Finish a lunch of canned tuna, crackers and fruit cup at 11:30, wind falling off and shake out both reefs, 3.3.  Sailing close hauled at 12:15 with Rock Hall off the starboard bow.  Passing Swan Point at 1:20 with light wind on the beam, 1.8.  Centerboard touches bottom at Hodges Bar 1:50, turn out to deeper water.  Off Tolchester Beach at 3:20, heading north with wind just aft of beam and rolling in a following swell.

Light wind at 3:40, motor sailing, 2.4.

Follow the narrow channel and pass through the narrowest of entrances at Fairlee Creek.  Anchor down in the shade of trees at 4:30.

Chicken and dumplings for dinner, excellent with a little hot sauce added.

30.48 NM

Saturday, December 18, 2021

day twenty-three - back down the Chester

Chilly night but sleep well in my thermals and 30 degree sleeping bag.  I count the church bells ringing on the hour, hoping it is just 5:00 a.m. but here a sixth bell and know it is time to get up.  Tuck away the sleeping gear, break down the boom tent and then walk to the gas station to top off the gas can.  Quick trip to Play It Again Sam for a breakfast sandwich.  Cast off 8:30 with a northwest breeze.  

Blue skies and making 2.2 with a light steady breeze.  First time under full sail in a few days.  Making 3.7 to 4.0 out of the wind shadow of Chestertown.  Gentle sailing on the calm Chester River, 8:45 wing and wing with Rolph's Wharf in sight.  It is cold sitting in the shadow of the main.  Rolph's Wharf 9:30, wind over starboard quarter, 3.9.  A pair of cormorants take flight, tapping the water with the tips of their wings.  Cries of eagles in the tree tops along shore on the starboard side.    Off Southeast Creek 9:50, sailing close hauled at 5.2.  Tacking downriver rounding Northwest Point at 10:25, 6.1.  Melton Point 10:35 with steady wind out of the northwest.  

Lighter wind at 11:25, pass Deep Point 11:40 with inconsistent wind and steady waves on the bow rolling up the Chester River.  Spaniard Point 12:30, 3.6.  Tack towards Langford Creek at 12:45.  Steady wind with a gust now and then, easy sailing.  Make Nichols Point at 1:00, doing 3.6 on Langford Creek.  Off Caraway Island and turn toward the eastern branch, making 3.9 but the water is so calm it doesn't feel like it.  Off Lovely Creek at 2:00, turn back down the creek.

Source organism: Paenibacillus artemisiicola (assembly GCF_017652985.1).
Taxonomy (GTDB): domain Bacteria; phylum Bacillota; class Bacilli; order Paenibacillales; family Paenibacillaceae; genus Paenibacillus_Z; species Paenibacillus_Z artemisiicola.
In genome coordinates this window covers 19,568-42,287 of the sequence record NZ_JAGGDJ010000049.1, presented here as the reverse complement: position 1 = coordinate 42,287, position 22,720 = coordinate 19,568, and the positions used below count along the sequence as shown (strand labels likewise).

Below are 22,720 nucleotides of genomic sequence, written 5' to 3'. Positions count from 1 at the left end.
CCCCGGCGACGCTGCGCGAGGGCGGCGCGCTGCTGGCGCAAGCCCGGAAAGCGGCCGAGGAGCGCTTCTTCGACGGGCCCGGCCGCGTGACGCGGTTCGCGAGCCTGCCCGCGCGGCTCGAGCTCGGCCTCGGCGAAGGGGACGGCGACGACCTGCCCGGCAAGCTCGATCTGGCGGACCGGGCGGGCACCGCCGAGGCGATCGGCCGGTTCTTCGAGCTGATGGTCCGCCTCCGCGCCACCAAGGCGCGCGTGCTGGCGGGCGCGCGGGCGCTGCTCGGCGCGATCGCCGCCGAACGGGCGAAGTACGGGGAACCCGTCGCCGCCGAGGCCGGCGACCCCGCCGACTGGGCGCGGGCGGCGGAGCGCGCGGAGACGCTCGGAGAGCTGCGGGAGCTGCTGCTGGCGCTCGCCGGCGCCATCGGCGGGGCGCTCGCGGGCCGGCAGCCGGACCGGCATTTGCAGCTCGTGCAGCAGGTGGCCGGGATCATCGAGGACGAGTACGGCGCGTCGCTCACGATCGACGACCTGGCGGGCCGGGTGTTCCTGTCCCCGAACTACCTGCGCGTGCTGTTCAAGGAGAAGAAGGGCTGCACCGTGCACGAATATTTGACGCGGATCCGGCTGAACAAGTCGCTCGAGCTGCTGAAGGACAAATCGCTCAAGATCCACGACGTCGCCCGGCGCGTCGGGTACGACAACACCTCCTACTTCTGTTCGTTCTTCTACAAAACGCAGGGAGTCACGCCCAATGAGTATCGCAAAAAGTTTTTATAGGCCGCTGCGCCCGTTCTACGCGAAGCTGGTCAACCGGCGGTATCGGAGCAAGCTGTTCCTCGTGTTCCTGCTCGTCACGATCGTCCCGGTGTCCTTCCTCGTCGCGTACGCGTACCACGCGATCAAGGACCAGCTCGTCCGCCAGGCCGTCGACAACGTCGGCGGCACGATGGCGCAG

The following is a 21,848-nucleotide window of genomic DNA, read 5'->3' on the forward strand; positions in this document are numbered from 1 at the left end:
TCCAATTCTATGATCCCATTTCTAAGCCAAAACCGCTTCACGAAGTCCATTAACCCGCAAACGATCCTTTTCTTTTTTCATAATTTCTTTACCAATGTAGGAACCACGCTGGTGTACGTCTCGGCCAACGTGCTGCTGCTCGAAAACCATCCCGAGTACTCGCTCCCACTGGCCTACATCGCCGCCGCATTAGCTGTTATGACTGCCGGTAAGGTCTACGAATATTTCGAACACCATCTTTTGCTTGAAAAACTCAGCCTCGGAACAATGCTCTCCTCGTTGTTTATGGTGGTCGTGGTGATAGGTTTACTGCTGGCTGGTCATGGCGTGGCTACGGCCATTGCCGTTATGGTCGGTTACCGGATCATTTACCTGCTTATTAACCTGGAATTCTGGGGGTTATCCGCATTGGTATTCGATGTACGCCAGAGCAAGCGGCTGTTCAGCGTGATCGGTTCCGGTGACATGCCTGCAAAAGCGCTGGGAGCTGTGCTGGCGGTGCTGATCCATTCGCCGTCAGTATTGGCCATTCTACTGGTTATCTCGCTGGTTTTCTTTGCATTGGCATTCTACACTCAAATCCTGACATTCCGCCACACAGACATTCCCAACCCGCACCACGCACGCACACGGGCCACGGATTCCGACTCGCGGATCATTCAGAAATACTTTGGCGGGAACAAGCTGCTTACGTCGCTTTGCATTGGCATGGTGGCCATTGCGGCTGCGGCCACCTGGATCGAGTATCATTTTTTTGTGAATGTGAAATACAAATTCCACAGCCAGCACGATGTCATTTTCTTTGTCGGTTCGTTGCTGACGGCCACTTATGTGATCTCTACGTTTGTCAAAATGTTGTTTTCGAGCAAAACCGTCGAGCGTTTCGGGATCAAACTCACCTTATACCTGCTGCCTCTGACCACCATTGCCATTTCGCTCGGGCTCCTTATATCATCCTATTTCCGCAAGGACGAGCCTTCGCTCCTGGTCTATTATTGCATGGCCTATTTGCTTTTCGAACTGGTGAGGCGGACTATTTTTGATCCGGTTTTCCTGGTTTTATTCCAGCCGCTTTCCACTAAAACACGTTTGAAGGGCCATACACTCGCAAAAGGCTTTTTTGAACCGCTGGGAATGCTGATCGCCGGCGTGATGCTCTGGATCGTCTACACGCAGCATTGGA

Centerboard hits a sunken tree branch at 3:15, I should have noticed some branches sticking out of the water from a fallen tree nearby.  Strong afternoon gusts with lots of spray rounding Caraway Island at 3:30, centerboard touches bottom as I turn up the western branch of Langford Creek.

Anchor down 4:15 in a nice pool of calm water just north of Bungay Creek.  Trees block the wind and the sun is hot.  

Dry out the boat and enjoy the shade as the sun drops behind the trees just after 5:00.  

Chili Mac for dinner.

 26.21 NM

Wednesday, December 15, 2021

the new chart book / conspiracy theories

I did a test sail with SPARTINA's new chart book yesterday, the chart book being an Apple iPad mini 6 with the Garmin Navionics app installed.  Over a year ago when prepping for a sail on Chesapeake Bay I thought I would buy a new ADC waterproof Chesapeake Bay Chart Book.  Good luck with that.  I found that the ten year old copy I had, now so faded some charts are illegible, was possibly the last edition ever printed.  The only copy I could find was on eBay.  And I found the same thing when getting ready for the winter sail down south.  Plenty of waterway "guides" but no actual chart books.  Everything is now digital.

For the winter sail in South Carolina and Georgia I did install Navionics on my phone.  It worked ok but I found with the small screen I had trouble understanding the scale and could not easily translate what I was seeing on the screen into actual distances.  Is the next mark two miles away, or 20?  Hard to tell on the small screen.